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Philip Goad

Philip Goad

Philip Goad is Chair of Architecture and Redmond Barry Distinguished Professor at the University of Melbourne. With Julie Willis, he was co-editor of The Encyclopedia of Australian Architecture (2012), and with Hannah Lewi, co-editor of Australia Modern: Architecture, landscape and design, 1925–1975 (2019).

Philip Goad reviews 'Australian Architecture: A history' by Davina Jackson

March 2023, no. 451 25 February 2023
It is more than fifty years since anyone attempted to comprehensively describe the history of Australian architecture. In 1968, Sydney academic J.M. Freeland’s Architecture in Australia: A History was a landmark publication. The timing of its release was intended to celebrate 180 years of building on the continent since formal European invasion, marked by the arrival of the First Fleet in 1788. ... (read more)

Philip Goad reviews 'A Singular Vision: Harry Seidler' by Helen O'Neill

February 2014, no. 358 17 January 2014
Among the diaspora of European-born Jewish artists, architects, academics, and intellectuals who made a life on Australian shores pre- and post-World War II, Harry Seidler (1923–2006) was, arguably, the most successful and at various times during his life, one of the most visible and most controversial. As an architect, he left behind signature office buildings in five state capital cities, a br ... (read more)

Philip Goad reviews 'Public Sydney: Drawing the City' edited by Philip Thalis and Peter John Cantrill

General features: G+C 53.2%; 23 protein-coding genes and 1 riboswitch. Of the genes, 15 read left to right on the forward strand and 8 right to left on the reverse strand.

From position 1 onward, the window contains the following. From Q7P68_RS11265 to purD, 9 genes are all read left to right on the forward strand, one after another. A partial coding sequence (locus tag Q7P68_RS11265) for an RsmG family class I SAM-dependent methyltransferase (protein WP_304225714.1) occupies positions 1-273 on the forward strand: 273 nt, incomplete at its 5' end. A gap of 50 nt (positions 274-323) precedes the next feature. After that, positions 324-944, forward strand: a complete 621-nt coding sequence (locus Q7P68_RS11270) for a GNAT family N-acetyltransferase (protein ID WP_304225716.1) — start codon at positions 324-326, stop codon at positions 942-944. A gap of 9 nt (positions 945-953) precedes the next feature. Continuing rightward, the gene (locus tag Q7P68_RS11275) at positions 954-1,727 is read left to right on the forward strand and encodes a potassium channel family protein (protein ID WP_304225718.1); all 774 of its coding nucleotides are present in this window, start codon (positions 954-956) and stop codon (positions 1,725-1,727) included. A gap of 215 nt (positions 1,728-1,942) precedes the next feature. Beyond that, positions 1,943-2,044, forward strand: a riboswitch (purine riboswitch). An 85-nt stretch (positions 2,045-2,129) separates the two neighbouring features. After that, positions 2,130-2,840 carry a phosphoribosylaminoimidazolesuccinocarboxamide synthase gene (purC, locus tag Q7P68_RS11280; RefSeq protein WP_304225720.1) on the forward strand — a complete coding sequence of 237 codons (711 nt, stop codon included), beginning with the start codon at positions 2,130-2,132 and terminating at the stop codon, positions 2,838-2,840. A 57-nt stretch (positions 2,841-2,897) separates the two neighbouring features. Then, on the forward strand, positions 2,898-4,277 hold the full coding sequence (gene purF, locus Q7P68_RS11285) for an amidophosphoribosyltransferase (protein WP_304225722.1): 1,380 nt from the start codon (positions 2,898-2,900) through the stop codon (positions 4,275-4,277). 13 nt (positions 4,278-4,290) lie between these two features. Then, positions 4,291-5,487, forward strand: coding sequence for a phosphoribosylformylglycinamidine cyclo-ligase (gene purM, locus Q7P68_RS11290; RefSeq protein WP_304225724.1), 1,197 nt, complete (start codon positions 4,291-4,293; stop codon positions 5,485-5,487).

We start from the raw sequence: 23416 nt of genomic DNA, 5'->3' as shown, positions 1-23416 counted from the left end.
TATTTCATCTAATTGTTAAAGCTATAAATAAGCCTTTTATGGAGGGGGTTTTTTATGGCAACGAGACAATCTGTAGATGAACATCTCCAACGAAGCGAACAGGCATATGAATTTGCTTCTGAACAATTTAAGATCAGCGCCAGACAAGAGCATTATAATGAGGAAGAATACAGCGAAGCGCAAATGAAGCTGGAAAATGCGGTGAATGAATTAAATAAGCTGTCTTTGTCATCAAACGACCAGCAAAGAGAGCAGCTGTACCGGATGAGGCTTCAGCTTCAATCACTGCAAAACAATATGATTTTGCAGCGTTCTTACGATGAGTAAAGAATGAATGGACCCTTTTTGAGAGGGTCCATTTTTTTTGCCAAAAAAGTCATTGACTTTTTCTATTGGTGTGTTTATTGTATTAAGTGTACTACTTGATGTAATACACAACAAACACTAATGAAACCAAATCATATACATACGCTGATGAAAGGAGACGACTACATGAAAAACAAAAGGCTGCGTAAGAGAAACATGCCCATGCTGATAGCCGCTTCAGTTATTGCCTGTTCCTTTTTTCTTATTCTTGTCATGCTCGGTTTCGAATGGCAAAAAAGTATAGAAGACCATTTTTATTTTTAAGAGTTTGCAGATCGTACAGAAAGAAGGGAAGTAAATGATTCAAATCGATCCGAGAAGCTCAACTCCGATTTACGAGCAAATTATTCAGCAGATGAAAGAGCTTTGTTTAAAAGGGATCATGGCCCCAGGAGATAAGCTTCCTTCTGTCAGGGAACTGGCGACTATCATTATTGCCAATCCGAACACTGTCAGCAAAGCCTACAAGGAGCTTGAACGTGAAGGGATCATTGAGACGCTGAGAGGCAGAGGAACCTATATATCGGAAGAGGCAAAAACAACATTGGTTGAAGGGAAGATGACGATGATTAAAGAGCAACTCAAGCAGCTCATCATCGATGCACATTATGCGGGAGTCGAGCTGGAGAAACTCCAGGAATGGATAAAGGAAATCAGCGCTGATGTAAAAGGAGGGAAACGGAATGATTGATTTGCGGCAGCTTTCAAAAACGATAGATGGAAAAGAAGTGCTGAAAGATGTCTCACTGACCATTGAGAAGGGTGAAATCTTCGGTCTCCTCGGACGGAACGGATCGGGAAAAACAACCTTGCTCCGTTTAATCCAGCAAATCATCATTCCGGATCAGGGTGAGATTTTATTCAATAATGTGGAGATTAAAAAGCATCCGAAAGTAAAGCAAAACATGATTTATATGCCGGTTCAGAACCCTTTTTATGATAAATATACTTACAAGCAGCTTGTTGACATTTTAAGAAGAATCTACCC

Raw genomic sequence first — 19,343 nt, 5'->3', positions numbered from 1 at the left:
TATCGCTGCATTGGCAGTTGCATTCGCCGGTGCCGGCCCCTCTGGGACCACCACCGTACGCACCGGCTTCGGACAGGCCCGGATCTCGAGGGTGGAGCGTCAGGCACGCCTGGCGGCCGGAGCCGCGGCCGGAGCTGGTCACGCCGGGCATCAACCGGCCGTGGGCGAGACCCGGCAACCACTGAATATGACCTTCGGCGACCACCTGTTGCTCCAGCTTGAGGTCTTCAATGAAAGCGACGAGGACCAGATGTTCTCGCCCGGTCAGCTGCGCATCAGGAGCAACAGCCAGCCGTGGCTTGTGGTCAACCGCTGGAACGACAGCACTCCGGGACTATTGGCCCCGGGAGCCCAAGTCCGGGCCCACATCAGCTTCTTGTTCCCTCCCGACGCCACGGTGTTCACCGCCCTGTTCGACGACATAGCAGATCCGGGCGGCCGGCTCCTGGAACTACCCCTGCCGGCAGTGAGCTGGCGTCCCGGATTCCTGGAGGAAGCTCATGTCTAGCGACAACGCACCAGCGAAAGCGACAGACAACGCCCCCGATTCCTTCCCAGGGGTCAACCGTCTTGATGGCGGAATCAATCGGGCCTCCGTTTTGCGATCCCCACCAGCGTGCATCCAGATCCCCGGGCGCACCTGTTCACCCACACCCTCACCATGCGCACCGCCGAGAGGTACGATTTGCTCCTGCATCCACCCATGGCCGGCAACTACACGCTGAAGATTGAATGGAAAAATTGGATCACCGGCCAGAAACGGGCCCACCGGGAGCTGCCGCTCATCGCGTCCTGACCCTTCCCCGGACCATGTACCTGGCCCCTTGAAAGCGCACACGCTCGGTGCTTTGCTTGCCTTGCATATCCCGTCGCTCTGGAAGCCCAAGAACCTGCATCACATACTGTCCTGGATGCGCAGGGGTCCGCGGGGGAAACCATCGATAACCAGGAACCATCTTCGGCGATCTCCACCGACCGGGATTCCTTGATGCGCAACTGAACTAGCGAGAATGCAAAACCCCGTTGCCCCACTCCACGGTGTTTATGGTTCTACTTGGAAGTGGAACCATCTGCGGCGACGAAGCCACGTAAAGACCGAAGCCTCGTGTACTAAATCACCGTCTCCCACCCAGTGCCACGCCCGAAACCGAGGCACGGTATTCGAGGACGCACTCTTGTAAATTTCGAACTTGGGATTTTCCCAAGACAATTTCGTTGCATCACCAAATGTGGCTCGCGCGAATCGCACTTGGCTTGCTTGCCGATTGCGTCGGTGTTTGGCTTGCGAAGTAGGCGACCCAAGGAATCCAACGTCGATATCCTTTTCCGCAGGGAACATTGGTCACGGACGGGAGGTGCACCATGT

July–August 2013, no. 353 26 June 2013
Public Sydney: Drawing the City is a large and beautiful book. Its size recalls William Hardy Wilson’s Old Colonial Architecture in New South Wales and Tasmania (1924) and other folio-sized books produced by architect–authors such as Andrea Palladio, James Stuart and Nicholas Revett, and Richard Phené Spiers. Their luxurious size was dictated by the reproduction of drawings at a scale where m ... (read more)

Philip Goad reviews 'JJ Clark: Architect of the Australian Renaissance' by Andrew Dodd

November 2012, no. 346 25 October 2012
Architectural distinction was conferred upon most Australian towns and cities in the nineteenth century. This was achieved largely through the construction of public buildings designed by architects employed within colonial works departments – a practice that regrettably does not exist anymore. Town halls, post offices, courthouses, hospitals, lunatic asylums, and jails were the product of highl ... (read more)